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Choi HJ et al, 2012: Usefulness of early extracorporeal shock wave lithotripsy in colic patients with ureteral stones

Choi HJ, Jung JH, Bae J, Cho MC, Lee HW, Lee KS
Department of Urology, Dongguk University Ilsan Hospital, Goyang, Korea


Abstract

PURPOSE: To compare efficacy and safety between early extracorporeal shock wave lithotripsy (eESWL) and deferred ESWL (dESWL) in colic patients with ureteral stones and to investigate whether eESWL can play a critical role in improving treatment outcomes.

MATERIALS AND METHODS: A total of 279 patients who underwent ESWL for single radio-opaque ureteral stones of 5 to 20 mm in size were included in this retrospective study. The patients were categorized into two groups according to the time between the onset of colic and ESWL: eESWL (

RESULTS: For all patients, the success rate in the eESWL group was significantly higher than that in the dESWL group. The eESWL group required significantly fewer ESWL sessions and less time to achieve stone-free status than did the dESWL group. For 241 patients with stones <10 mm, all treatment outcomes in the former group were superior to those in the latter group, but not for 38 patients with stones sized 10 to 20 mm. The superiority of eESWL over dESWL in the treatment outcomes was more pronounced for proximal ureteral stones than for mid-to-distal ureteral stones. Post-ESWL complication rates were comparable between the two groups. In the multivariate analysis, smaller stone size and a time to ESWL of <48 hours were independent predictors of success.

CONCLUSIONS: Our data suggest that eESWL in colic patients with ureteral stones is an effective and safe treatment with accelerated stone clearance.

Korean J Urol. 2012 Dec;53(12):853-9. doi: 10.4111/kju.2012.53.12.853. Epub 2012 Dec 20
PMID:23301130 [PubMed] PMCID:PMC3531639

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Comments 1

Hans-Göran Tiselius on Monday, 03 June 2013 08:47

Early elimination of ureteral stones is beneficial from several points of view. Preservation of renal function and reduced patient suffering are the main goals. The advantage of early SWL has previously been discussed in several publications and it has been concluded that early treatment is easier to carry out and results in a better outcome. This retrospective study lends further support to the advantage of an early active procedure. The number of SWL sessions and number of shock waves were significantly lower in patients treated early. The need of URS following early and delayed SWL was 9.8% and 26.2%, respectively.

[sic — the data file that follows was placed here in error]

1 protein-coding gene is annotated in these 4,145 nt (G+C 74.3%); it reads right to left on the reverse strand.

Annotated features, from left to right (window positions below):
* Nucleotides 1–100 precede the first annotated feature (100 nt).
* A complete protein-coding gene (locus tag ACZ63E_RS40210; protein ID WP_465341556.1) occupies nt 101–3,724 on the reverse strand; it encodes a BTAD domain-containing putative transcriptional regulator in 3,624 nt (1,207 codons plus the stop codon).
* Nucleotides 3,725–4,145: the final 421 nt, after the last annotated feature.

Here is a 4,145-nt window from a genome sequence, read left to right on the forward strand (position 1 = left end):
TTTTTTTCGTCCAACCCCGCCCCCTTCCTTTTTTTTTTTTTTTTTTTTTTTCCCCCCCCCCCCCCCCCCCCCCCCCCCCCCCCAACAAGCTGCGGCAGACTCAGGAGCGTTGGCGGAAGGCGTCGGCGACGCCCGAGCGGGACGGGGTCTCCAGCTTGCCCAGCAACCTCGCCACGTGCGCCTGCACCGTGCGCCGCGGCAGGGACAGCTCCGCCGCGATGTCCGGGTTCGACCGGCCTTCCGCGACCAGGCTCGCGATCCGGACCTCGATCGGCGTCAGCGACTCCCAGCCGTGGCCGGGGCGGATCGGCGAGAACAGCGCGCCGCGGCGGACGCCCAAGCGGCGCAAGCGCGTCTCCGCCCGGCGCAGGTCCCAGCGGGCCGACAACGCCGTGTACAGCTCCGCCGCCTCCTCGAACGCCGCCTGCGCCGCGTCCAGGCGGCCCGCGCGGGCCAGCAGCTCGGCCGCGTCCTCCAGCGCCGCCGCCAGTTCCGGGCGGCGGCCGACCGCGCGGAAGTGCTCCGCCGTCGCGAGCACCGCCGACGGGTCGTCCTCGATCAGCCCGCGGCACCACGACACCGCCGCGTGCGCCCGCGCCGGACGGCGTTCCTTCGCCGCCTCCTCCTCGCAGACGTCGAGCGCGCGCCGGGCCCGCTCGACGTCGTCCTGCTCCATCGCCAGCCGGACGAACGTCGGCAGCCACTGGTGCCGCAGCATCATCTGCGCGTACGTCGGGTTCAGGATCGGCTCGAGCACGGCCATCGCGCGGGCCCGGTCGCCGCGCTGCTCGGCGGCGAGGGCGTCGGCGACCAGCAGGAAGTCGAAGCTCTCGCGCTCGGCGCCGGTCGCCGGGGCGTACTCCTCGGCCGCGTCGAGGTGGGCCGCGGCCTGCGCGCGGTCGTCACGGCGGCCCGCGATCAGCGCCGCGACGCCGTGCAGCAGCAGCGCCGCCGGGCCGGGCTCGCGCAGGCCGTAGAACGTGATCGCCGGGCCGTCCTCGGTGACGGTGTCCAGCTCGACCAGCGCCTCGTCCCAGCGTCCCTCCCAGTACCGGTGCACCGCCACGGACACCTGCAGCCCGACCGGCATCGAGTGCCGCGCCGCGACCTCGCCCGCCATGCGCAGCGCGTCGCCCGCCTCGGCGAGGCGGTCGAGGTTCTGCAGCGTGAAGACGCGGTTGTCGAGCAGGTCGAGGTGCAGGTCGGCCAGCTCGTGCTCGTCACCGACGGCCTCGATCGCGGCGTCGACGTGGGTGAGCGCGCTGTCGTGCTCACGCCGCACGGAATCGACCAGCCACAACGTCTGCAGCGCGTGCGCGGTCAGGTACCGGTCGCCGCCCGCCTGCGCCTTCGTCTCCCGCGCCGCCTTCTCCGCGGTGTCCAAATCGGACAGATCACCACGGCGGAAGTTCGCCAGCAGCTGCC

The conclusion is that whenever possible, SWL should be carried out as early as possible for stones in the ureter and the local organization of SWL service should take that aspect into account.

Hans-Göran Tiselius

Early elimination of ureteral stones is beneficial from several points of view. Preservation of renal function and reduced patient suffering are the main goals. The advantage of early SWL has previously been discussed in several publications and it has been concluded that early treatment is easier to carry out and results in a better outcome. This retrospective study lends further support to the advantage of an early active procedure. The number of SWL sessions and number of shock waves were significantly lower in patients treated early. The need of URS following early and delayed SWL was 9.8% and 26.2%, respectively. The conclusion is that whenever possible, SWL should be carried out as early as possible for stones in the ureter and the local organization of SWL service should take that aspect into account. Hans-Göran Tiselius
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